The 250 word essay, in case you haven't checked out our application, is an essay on any subject of your choice, which the Admissions Committee uses "to evaluate an applicant's writing, reasoning, and editing skills." In other words, this is your first exercise as a potential lawyer: say something meaningful in a limited space, and make it good. You'll be asked to do this repeatedly in the future: law school papers have page limits, and there are judges who will throw out motions or briefs that exceed their word number guidelines. Being persuasive and concise is the quintessestial lawyerly skill, and we want to see that you have it.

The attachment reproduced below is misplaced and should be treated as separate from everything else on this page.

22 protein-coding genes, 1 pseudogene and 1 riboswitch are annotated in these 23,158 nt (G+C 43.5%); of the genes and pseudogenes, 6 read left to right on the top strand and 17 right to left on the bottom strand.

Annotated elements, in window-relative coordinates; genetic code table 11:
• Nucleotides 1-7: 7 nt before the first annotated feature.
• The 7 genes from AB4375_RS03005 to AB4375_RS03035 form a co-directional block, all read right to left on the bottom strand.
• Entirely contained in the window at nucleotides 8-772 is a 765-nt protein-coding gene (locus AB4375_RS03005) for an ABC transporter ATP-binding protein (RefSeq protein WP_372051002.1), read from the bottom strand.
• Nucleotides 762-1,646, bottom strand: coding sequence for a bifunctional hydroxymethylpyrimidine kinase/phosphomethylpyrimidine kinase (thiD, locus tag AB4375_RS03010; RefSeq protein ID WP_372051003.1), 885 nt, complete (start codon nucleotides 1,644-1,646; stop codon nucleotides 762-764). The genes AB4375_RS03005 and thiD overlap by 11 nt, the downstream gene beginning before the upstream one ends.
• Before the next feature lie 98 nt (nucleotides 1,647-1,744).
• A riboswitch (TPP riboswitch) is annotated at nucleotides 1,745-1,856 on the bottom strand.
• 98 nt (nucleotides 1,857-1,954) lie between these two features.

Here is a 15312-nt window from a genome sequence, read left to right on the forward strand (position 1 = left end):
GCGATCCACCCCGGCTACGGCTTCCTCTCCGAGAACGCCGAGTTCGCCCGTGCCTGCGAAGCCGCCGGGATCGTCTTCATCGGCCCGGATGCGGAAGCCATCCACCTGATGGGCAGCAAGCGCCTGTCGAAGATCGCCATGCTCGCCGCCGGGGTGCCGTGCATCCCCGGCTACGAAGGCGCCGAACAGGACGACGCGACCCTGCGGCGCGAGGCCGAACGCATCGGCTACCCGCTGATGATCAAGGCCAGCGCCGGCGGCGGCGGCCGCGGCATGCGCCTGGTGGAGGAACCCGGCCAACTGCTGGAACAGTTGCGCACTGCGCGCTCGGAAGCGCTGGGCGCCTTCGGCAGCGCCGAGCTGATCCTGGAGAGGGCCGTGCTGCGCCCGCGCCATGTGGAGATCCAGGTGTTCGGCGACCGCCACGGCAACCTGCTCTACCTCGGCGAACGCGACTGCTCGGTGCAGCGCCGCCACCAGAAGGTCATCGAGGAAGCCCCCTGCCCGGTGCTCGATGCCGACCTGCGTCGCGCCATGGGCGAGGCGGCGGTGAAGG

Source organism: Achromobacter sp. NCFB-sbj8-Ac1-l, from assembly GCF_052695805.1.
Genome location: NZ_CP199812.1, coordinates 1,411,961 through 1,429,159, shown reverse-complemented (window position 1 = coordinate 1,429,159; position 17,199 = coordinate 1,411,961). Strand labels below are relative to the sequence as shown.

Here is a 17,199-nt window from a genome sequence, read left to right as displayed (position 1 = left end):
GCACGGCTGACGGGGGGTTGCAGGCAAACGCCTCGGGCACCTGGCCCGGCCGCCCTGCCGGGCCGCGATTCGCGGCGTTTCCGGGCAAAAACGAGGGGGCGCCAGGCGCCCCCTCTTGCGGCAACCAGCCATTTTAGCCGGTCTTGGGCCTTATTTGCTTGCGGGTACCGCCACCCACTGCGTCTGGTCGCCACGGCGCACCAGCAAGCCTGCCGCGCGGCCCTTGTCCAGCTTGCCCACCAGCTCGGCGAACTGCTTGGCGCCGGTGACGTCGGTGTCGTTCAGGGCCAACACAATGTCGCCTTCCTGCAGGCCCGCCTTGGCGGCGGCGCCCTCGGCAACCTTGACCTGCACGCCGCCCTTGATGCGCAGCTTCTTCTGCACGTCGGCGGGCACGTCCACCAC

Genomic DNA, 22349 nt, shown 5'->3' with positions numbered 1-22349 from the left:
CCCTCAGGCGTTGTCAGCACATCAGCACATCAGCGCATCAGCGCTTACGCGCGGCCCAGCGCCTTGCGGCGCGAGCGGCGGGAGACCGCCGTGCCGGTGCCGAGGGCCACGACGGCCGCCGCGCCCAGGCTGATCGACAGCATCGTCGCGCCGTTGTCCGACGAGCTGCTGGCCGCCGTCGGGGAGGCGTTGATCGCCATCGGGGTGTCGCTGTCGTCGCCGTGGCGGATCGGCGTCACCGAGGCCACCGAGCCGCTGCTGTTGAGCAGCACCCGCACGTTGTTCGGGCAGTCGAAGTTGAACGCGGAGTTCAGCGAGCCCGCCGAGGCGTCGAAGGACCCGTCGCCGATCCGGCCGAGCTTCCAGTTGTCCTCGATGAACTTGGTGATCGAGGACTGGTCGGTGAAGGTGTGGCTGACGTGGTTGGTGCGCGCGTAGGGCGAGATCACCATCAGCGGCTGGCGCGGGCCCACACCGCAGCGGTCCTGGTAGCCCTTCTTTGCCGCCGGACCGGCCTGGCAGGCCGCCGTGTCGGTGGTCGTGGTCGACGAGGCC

Honestly, though, the 250-word essay is really a gimme. It gives you a second bite at the personal statement—after all, given all of your goals, interests, opinions, accomplishments, backgrounds, and hobbies (just to name a few aspects of yourselves), you couldn't have possibly covered everything important about who you are in a two-page personal statement. So the 250 is a chance for you to explore something you care about that might have ended up on the cutting room floor in writing your personal statement. Maybe it's a policy argument. Maybe it's a piece about a hobby or passion of yours. Maybe it's a personal anecdote. There's not much you can't write about.
In fact, there are tons of "Dos" in writing the 250, and just a few "Don'ts." So it might be more helpful if I list the five major mistakes people make in writing their 250s and you can avoid them, thereby increasing your success rate exponentially. These mistakes are: